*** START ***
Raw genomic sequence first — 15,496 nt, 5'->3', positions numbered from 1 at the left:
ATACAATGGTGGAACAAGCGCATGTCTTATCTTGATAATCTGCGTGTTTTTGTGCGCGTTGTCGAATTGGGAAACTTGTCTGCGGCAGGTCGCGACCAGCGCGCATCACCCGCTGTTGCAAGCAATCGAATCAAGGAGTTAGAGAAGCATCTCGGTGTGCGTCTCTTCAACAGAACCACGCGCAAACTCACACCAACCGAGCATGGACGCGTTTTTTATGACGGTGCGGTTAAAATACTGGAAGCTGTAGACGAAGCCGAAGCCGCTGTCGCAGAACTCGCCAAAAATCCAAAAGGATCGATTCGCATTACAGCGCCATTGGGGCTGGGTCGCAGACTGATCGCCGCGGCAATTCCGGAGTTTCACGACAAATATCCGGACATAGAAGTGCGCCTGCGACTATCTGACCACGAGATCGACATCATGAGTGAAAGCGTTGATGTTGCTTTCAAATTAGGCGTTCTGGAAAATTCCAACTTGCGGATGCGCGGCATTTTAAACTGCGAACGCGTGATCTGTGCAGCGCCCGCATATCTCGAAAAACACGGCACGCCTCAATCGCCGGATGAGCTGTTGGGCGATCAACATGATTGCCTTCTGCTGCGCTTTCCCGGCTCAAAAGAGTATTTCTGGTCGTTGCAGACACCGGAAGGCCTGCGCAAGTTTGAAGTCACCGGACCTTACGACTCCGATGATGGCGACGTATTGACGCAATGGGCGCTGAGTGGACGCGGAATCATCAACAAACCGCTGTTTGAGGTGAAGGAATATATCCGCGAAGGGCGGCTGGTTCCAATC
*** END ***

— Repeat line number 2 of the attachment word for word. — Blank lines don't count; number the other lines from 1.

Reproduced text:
ATACAATGGTGGAACAAGCGCATGTCTTATCTTGATAATCTGCGTGTTTTTGTGCGCGTTGTCGAATTGGGAAACTTGTCTGCGGCAGGTCGCGACCAGCGCGCATCACCCGCTGTTGCAAGCAATCGAATCAAGGAGTTAGAGAAGCATCTCGGTGTGCGTCTCTTCAACAGAACCACGCGCAAACTCACACCAACCGAGCATGGACGCGTTTTTTATGACGGTGCGGTTAAAATACTGGAAGCTGTAGACGAAGCCGAAGCCGCTGTCGCAGAACTCGCCAAAAATCCAAAAGGATCGATTCGCATTACAGCGCCATTGGGGCTGGGTCGCAGACTGATCGCCGCGGCAATTCCGGAGTTTCACGACAAATATCCGGACATAGAAGTGCGCCTGCGACTATCTGACCACGAGATCGACATCATGAGTGAAAGCGTTGATGTTGCTTTCAAATTAGGCGTTCTGGAAAATTCCAACTTGCGGATGCGCGGCATTTTAAACTGCGAACGCGTGATCTGTGCAGCGCCCGCATATCTCGAAAAACACGGCACGCCTCAATCGCCGGATGAGCTGTTGGGCGATCAACATGATTGCCTTCTGCTGCGCTTTCCCGGCTCAAAAGAGTATTTCTGGTCGTTGCAGACACCGGAAGGCCTGCGCAAGTTTGAAGTCACCGGACCTTACGACTCCGATGATGGCGACGTATTGACGCAATGGGCGCTGAGTGGACGCGGAATCATCAACAAACCGCTGTTTGAGGTGAAGGAATATATCCGCGAAGGGCGGCTGGTTCCAATC